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How Microsoft Beat WordPerfect/The Evidence

  In reponse to my earlier post about how Microsoft unfairly pulled the rug
  from under
  Lotus, WordPerfect, etc., it's been claimed that Microsoft merely outlasted and
  outprogrammed the others. I think not.
  Here's the first piece of "hard facts"
  I clipped an ad from the 12/11/90 issue of PC Magazine .This is just a few
  months after
  Windows 3.0 came out, a time when supposedly WordPerfect and Lotus were
  with Microsft Word and Excel. Keep in mind that by this time, most new PCs
  came with Win 3 pre-installed
  and that was due to Microsoft using MS-DOS licenses to strongarm the
  computer mfrs...as shown by the Justice Department in 1995.
  The full-page ad is for a mail order company called Telemart. There was so
  little Windows software available then
  that they listed in a separate section entitled, "Do a Little Windows
  Shopping with Telemart" Heres' what Microsoft had for sale in this list:
  MS Excel for Windows $299
  MS Powerpoint for Windows $305
  MS Project for Windows $425
  MS Word for Windows $305
  (In my judgment, this demonstrates that when Windows 3.0 arrived and took
  over, Microsoft came with an
  array of high-powered applications that they could market immediately).
  Here's what competitors to the above products had for sale in 12/90:
  Ami Professional $289 (Windows)
  Lotus 1-2-3 ver 2.2 and ver 3.1 ($335 and $410, non Windows)
  Quattro Pro $310 (non Windows)
  Supercalc 5 $290 (non Windows)
  WordPerfect (non Windows)
  WordStar (non Windows)
  Only Ami Pro, a product from a small company, was competing in the Windows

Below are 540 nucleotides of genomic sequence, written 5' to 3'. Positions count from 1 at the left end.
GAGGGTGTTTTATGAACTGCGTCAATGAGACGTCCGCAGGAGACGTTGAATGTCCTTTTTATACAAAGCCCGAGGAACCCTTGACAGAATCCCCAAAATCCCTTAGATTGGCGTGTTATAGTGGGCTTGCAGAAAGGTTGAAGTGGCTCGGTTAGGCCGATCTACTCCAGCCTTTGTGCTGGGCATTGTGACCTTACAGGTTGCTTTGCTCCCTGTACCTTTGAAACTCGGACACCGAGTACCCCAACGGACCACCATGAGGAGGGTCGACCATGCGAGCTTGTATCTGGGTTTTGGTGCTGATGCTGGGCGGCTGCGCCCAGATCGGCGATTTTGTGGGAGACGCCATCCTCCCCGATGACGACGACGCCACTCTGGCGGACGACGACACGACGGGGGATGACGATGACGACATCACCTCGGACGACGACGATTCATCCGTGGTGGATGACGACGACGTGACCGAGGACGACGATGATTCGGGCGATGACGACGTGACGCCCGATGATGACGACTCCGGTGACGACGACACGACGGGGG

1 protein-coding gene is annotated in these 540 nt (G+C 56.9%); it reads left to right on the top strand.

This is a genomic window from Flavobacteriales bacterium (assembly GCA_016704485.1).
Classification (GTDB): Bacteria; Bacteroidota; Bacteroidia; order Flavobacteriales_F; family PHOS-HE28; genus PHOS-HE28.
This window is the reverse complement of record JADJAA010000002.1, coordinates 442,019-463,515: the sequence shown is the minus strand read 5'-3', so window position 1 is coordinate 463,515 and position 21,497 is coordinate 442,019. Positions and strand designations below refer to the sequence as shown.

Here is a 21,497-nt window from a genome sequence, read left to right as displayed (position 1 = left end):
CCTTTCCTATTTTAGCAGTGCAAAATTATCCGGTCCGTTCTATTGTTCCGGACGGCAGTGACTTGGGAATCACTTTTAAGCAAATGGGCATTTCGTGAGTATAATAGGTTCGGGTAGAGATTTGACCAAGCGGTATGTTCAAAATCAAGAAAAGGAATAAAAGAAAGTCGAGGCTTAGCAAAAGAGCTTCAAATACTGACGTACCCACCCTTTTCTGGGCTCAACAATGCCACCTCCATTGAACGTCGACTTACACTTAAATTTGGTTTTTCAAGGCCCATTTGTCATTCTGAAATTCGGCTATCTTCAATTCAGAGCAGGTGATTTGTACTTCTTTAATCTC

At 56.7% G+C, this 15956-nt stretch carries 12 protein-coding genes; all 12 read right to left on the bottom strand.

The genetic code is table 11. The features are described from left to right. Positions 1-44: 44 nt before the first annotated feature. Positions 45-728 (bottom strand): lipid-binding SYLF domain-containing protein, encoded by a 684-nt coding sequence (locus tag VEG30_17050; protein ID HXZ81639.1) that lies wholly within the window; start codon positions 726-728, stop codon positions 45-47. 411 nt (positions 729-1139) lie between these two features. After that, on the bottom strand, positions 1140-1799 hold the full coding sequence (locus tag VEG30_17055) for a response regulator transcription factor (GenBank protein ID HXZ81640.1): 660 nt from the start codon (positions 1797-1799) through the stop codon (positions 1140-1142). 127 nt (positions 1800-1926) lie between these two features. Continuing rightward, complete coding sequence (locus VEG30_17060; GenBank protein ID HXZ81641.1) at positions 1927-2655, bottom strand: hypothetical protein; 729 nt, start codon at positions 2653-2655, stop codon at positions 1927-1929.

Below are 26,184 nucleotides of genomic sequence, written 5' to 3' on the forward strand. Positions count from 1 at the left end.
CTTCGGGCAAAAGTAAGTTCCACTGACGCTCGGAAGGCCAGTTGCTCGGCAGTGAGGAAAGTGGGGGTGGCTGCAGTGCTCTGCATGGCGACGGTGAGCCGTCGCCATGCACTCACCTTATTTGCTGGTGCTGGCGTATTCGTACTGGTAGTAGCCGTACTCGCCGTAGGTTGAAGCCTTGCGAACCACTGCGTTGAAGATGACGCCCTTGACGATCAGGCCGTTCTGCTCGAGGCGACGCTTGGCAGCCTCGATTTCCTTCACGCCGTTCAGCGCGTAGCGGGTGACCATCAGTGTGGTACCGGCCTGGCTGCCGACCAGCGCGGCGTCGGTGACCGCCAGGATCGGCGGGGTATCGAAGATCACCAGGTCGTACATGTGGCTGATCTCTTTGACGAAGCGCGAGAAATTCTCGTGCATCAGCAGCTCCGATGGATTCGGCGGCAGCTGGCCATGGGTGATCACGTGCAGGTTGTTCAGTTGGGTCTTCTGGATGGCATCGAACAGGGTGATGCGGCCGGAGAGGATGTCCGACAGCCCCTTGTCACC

word processor market.
  No one serious in the spreadsheet market. Ami Pro was eventually acquired by
  Lotus because Lotus could
  never hope to catch up to MS themselves.
  My contention, which I stand behind, is that MS planned to have all their
  industrial strength apps ready when they forcefed Win 3.0 on everyone, full
  knowing that their major competitors had invested millions in developing
  their won apps for IBM's OS/2-presentation manager....an operating system
  Microsoft had only recently been convincing them all to develop for.
  Now you can say it was their own fault for developing for the wrong OS, but
  even in those days developers had to follow Microsoft's lead (they DID own
  MS-DOS). And none of them had any way of knowing that MS was secretly
  planning to come out with a full array of Windows apps and blow them to bits.
  A brilliant strategy, but patently unfair. And an example of how a company
  can manipulate a market, destroy competitors, while not price-fixing in the
  traditional sense of a monopoly.